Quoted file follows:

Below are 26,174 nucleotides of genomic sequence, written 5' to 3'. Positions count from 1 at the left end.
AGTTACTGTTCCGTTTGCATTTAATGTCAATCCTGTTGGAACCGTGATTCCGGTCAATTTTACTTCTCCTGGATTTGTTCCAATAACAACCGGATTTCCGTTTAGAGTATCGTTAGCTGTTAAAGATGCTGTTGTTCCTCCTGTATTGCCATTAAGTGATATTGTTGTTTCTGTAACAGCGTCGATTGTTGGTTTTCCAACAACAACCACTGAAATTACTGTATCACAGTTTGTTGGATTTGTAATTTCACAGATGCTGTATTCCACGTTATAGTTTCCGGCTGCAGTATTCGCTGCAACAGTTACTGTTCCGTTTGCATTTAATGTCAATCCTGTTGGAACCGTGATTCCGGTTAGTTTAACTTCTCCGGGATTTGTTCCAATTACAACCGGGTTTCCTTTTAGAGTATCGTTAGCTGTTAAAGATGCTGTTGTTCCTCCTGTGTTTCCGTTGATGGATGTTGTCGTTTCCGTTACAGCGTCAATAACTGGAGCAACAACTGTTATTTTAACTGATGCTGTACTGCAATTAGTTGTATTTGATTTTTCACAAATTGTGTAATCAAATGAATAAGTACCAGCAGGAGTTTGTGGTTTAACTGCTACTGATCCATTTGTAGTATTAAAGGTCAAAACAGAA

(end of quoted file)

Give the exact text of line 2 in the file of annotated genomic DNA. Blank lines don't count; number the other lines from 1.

AGTTACTGTTCCGTTTGCATTTAATGTCAATCCTGTTGGAACCGTGATTCCGGTCAATTTTACTTCTCCTGGATTTGTTCCAATAACAACCGGATTTCCGTTTAGAGTATCGTTAGCTGTTAAAGATGCTGTTGTTCCTCCTGTATTGCCATTAAGTGATATTGTTGTTTCTGTAACAGCGTCGATTGTTGGTTTTCCAACAACAACCACTGAAATTACTGTATCACAGTTTGTTGGATTTGTAATTTCACAGATGCTGTATTCCACGTTATAGTTTCCGGCTGCAGTATTCGCTGCAACAGTTACTGTTCCGTTTGCATTTAATGTCAATCCTGTTGGAACCGTGATTCCGGTTAGTTTAACTTCTCCGGGATTTGTTCCAATTACAACCGGGTTTCCTTTTAGAGTATCGTTAGCTGTTAAAGATGCTGTTGTTCCTCCTGTGTTTCCGTTGATGGATGTTGTCGTTTCCGTTACAGCGTCAATAACTGGAGCAACAACTGTTATTTTAACTGATGCTGTACTGCAATTAGTTGTATTTGATTTTTCACAAATTGTGTAATCAAATGAATAAGTACCAGCAGGAGTTTGTGGTTTAACTGCTACTGATCCATTTGTAGTATTAAAGGTCAAAACAGAA